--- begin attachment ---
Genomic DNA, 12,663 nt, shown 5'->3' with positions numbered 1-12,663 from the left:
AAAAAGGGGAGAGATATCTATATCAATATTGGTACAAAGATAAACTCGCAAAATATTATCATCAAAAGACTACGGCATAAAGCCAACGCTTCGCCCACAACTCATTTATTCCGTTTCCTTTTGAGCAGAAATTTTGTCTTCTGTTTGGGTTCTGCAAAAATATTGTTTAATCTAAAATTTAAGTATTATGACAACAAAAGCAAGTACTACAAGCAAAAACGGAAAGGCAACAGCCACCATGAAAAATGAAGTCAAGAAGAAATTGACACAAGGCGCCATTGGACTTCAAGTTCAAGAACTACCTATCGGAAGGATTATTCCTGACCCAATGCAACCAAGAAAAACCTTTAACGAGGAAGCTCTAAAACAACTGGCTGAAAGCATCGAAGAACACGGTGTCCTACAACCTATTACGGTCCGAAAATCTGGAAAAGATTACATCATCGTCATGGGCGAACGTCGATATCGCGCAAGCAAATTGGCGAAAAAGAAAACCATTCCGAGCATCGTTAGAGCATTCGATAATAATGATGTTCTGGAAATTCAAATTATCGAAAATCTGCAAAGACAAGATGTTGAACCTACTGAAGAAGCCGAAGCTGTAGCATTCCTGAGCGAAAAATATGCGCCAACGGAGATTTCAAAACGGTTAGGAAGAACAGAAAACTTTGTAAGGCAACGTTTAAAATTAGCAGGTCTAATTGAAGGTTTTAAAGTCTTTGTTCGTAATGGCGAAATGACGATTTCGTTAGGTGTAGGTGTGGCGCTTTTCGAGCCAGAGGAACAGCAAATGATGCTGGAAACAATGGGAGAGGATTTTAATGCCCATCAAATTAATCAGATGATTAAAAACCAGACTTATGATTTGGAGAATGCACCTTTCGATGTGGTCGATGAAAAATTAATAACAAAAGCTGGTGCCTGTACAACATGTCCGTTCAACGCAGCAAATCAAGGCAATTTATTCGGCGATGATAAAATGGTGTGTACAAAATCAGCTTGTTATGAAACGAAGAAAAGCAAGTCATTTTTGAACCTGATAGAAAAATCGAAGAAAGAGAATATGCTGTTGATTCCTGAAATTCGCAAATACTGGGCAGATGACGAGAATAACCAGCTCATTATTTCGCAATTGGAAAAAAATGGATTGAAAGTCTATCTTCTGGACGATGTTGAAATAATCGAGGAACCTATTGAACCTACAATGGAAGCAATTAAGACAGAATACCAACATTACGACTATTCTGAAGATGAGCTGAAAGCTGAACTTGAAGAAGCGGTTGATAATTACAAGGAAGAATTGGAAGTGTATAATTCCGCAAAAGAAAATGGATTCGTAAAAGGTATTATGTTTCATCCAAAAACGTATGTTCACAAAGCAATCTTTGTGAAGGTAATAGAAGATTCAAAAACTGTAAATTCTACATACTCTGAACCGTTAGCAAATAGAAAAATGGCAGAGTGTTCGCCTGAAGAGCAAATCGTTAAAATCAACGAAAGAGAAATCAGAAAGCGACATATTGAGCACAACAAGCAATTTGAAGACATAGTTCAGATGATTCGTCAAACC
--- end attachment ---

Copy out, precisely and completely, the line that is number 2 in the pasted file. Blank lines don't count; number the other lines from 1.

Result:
AAAAAGGGGAGAGATATCTATATCAATATTGGTACAAAGATAAACTCGCAAAATATTATCATCAAAAGACTACGGCATAAAGCCAACGCTTCGCCCACAACTCATTTATTCCGTTTCCTTTTGAGCAGAAATTTTGTCTTCTGTTTGGGTTCTGCAAAAATATTGTTTAATCTAAAATTTAAGTATTATGACAACAAAAGCAAGTACTACAAGCAAAAACGGAAAGGCAACAGCCACCATGAAAAATGAAGTCAAGAAGAAATTGACACAAGGCGCCATTGGACTTCAAGTTCAAGAACTACCTATCGGAAGGATTATTCCTGACCCAATGCAACCAAGAAAAACCTTTAACGAGGAAGCTCTAAAACAACTGGCTGAAAGCATCGAAGAACACGGTGTCCTACAACCTATTACGGTCCGAAAATCTGGAAAAGATTACATCATCGTCATGGGCGAACGTCGATATCGCGCAAGCAAATTGGCGAAAAAGAAAACCATTCCGAGCATCGTTAGAGCATTCGATAATAATGATGTTCTGGAAATTCAAATTATCGAAAATCTGCAAAGACAAGATGTTGAACCTACTGAAGAAGCCGAAGCTGTAGCATTCCTGAGCGAAAAATATGCGCCAACGGAGATTTCAAAACGGTTAGGAAGAACAGAAAACTTTGTAAGGCAACGTTTAAAATTAGCAGGTCTAATTGAAGGTTTTAAAGTCTTTGTTCGTAATGGCGAAATGACGATTTCGTTAGGTGTAGGTGTGGCGCTTTTCGAGCCAGAGGAACAGCAAATGATGCTGGAAACAATGGGAGAGGATTTTAATGCCCATCAAATTAATCAGATGATTAAAAACCAGACTTATGATTTGGAGAATGCACCTTTCGATGTGGTCGATGAAAAATTAATAACAAAAGCTGGTGCCTGTACAACATGTCCGTTCAACGCAGCAAATCAAGGCAATTTATTCGGCGATGATAAAATGGTGTGTACAAAATCAGCTTGTTATGAAACGAAGAAAAGCAAGTCATTTTTGAACCTGATAGAAAAATCGAAGAAAGAGAATATGCTGTTGATTCCTGAAATTCGCAAATACTGGGCAGATGACGAGAATAACCAGCTCATTATTTCGCAATTGGAAAAAAATGGATTGAAAGTCTATCTTCTGGACGATGTTGAAATAATCGAGGAACCTATTGAACCTACAATGGAAGCAATTAAGACAGAATACCAACATTACGACTATTCTGAAGATGAGCTGAAAGCTGAACTTGAAGAAGCGGTTGATAATTACAAGGAAGAATTGGAAGTGTATAATTCCGCAAAAGAAAATGGATTCGTAAAAGGTATTATGTTTCATCCAAAAACGTATGTTCACAAAGCAATCTTTGTGAAGGTAATAGAAGATTCAAAAACTGTAAATTCTACATACTCTGAACCGTTAGCAAATAGAAAAATGGCAGAGTGTTCGCCTGAAGAGCAAATCGTTAAAATCAACGAAAGAGAAATCAGAAAGCGACATATTGAGCACAACAAGCAATTTGAAGACATAGTTCAGATGATTCGTCAAACC